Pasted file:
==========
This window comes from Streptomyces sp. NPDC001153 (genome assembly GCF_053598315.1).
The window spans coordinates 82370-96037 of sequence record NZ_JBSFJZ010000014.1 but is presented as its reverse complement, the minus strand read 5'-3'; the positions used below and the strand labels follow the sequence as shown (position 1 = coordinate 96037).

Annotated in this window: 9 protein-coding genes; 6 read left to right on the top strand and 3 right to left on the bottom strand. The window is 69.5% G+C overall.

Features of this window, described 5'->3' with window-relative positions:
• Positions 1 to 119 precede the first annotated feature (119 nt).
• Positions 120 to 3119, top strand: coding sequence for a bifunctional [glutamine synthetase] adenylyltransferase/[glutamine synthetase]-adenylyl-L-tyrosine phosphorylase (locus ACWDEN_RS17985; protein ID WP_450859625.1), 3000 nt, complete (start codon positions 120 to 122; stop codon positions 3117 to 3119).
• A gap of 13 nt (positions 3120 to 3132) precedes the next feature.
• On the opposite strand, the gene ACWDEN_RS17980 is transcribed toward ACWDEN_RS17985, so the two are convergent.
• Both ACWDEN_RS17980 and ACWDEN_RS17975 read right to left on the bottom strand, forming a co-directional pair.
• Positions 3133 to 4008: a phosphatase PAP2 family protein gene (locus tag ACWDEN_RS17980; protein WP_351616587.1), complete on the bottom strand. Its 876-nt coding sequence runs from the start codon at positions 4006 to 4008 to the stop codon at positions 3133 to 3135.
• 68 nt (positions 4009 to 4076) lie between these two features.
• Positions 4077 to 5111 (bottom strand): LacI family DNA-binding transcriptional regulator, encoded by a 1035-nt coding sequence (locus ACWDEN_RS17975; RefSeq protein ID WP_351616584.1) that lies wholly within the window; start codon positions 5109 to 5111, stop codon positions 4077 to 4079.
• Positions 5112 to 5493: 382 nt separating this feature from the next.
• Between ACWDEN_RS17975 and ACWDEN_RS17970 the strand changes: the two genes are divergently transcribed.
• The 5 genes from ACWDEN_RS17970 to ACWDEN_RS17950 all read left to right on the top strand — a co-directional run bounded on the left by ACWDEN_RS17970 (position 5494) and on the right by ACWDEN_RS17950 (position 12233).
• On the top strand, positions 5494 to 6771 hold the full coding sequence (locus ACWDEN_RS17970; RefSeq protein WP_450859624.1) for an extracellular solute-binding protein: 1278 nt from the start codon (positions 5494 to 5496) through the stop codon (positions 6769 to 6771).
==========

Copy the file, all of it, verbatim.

This window comes from Streptomyces sp. NPDC001153 (genome assembly GCF_053598315.1).
The window spans coordinates 82370-96037 of sequence record NZ_JBSFJZ010000014.1 but is presented as its reverse complement, the minus strand read 5'-3'; the positions used below and the strand labels follow the sequence as shown (position 1 = coordinate 96037).

Annotated in this window: 9 protein-coding genes; 6 read left to right on the top strand and 3 right to left on the bottom strand. The window is 69.5% G+C overall.

Features of this window, described 5'->3' with window-relative positions:
• Positions 1 to 119 precede the first annotated feature (119 nt).
• Positions 120 to 3119, top strand: coding sequence for a bifunctional [glutamine synthetase] adenylyltransferase/[glutamine synthetase]-adenylyl-L-tyrosine phosphorylase (locus ACWDEN_RS17985; protein ID WP_450859625.1), 3000 nt, complete (start codon positions 120 to 122; stop codon positions 3117 to 3119).
• A gap of 13 nt (positions 3120 to 3132) precedes the next feature.
• On the opposite strand, the gene ACWDEN_RS17980 is transcribed toward ACWDEN_RS17985, so the two are convergent.
• Both ACWDEN_RS17980 and ACWDEN_RS17975 read right to left on the bottom strand, forming a co-directional pair.
• Positions 3133 to 4008: a phosphatase PAP2 family protein gene (locus tag ACWDEN_RS17980; protein WP_351616587.1), complete on the bottom strand. Its 876-nt coding sequence runs from the start codon at positions 4006 to 4008 to the stop codon at positions 3133 to 3135.
• 68 nt (positions 4009 to 4076) lie between these two features.
• Positions 4077 to 5111 (bottom strand): LacI family DNA-binding transcriptional regulator, encoded by a 1035-nt coding sequence (locus ACWDEN_RS17975; RefSeq protein ID WP_351616584.1) that lies wholly within the window; start codon positions 5109 to 5111, stop codon positions 4077 to 4079.
• Positions 5112 to 5493: 382 nt separating this feature from the next.
• Between ACWDEN_RS17975 and ACWDEN_RS17970 the strand changes: the two genes are divergently transcribed.
• The 5 genes from ACWDEN_RS17970 to ACWDEN_RS17950 all read left to right on the top strand — a co-directional run bounded on the left by ACWDEN_RS17970 (position 5494) and on the right by ACWDEN_RS17950 (position 12233).
• On the top strand, positions 5494 to 6771 hold the full coding sequence (locus ACWDEN_RS17970; RefSeq protein WP_450859624.1) for an extracellular solute-binding protein: 1278 nt from the start codon (positions 5494 to 5496) through the stop codon (positions 6769 to 6771).